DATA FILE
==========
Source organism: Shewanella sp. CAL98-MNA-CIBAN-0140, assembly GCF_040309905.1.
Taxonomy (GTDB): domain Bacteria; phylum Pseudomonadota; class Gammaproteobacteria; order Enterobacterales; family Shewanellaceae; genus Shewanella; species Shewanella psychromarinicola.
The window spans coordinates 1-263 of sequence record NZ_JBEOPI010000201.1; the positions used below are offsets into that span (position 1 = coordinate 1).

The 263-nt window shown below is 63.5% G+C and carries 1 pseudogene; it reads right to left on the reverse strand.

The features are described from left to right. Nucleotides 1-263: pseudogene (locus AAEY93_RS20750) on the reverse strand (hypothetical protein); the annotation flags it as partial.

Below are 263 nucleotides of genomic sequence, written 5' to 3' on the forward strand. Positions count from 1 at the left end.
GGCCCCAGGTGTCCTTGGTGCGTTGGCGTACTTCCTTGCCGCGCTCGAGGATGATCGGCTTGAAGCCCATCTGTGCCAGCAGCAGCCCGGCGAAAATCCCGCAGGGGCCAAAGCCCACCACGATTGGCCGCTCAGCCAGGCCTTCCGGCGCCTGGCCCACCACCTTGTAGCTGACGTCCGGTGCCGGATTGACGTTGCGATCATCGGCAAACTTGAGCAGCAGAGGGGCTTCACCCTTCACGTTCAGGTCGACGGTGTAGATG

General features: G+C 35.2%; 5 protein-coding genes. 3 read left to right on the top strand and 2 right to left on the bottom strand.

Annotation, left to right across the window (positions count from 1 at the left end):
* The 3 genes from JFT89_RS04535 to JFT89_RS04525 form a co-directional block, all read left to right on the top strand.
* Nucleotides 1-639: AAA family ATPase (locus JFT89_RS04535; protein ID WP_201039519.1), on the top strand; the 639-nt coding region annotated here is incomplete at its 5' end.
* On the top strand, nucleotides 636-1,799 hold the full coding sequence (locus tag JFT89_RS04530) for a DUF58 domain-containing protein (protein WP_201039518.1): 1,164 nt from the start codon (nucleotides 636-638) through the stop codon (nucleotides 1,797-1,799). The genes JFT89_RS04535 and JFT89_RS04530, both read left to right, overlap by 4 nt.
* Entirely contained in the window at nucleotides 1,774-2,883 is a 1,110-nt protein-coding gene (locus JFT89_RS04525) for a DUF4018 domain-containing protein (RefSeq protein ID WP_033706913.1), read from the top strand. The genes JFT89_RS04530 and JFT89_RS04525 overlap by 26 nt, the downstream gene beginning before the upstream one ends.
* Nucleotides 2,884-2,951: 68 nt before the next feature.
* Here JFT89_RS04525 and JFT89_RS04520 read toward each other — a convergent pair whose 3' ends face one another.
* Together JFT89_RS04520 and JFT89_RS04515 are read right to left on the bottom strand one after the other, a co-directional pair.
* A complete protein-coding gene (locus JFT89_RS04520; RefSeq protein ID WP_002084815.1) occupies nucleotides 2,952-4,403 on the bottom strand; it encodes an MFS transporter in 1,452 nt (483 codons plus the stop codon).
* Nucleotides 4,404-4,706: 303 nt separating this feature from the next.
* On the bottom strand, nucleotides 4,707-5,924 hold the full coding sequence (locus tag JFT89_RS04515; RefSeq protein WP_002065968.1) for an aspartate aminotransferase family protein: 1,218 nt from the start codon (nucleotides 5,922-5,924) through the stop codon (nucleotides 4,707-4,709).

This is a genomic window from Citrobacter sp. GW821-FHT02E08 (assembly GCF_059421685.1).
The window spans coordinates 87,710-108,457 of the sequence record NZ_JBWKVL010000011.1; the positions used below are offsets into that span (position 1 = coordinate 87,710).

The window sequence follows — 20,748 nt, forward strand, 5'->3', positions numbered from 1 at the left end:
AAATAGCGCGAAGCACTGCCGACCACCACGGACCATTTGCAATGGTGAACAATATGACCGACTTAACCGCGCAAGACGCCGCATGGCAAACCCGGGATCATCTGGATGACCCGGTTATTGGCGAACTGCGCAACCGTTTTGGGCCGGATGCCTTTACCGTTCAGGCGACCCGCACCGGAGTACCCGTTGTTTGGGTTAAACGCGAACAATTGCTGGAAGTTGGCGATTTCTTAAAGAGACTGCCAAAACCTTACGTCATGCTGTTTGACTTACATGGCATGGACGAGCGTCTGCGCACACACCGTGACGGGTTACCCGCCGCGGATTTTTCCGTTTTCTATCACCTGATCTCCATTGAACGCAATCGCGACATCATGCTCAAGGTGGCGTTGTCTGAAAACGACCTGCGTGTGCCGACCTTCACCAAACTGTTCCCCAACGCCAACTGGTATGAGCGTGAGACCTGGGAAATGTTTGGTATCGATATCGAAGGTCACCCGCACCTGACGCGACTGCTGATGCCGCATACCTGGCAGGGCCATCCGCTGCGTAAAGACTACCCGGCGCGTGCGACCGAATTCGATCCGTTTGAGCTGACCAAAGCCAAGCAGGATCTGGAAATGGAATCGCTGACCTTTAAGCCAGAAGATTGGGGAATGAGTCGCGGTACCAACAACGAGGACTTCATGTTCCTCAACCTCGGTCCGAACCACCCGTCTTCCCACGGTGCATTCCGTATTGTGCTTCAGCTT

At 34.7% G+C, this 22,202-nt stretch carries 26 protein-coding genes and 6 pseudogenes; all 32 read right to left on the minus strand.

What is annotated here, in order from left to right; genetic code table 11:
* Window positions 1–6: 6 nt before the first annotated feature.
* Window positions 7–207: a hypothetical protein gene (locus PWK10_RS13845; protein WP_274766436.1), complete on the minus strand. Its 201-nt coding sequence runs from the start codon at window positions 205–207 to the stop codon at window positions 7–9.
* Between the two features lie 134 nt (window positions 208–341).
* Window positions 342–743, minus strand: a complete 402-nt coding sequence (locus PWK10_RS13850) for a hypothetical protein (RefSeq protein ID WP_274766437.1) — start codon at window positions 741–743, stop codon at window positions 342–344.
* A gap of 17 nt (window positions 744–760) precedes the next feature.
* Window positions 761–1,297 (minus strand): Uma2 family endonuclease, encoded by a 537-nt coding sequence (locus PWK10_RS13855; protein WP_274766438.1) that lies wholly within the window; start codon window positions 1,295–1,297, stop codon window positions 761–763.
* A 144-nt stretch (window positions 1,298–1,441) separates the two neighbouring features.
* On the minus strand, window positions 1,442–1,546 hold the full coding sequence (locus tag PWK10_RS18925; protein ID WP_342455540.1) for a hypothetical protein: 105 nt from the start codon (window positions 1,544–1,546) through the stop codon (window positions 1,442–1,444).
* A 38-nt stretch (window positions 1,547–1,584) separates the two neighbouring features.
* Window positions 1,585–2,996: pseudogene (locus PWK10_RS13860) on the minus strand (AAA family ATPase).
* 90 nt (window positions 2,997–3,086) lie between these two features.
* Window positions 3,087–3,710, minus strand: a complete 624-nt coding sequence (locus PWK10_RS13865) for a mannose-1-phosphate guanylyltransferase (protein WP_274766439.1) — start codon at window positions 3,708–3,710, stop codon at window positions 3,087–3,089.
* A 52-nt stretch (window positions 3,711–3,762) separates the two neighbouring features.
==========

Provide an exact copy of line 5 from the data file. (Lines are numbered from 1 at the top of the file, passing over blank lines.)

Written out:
The features are described from left to right. Nucleotides 1-263: pseudogene (locus AAEY93_RS20750) on the reverse strand (hypothetical protein); the annotation flags it as partial.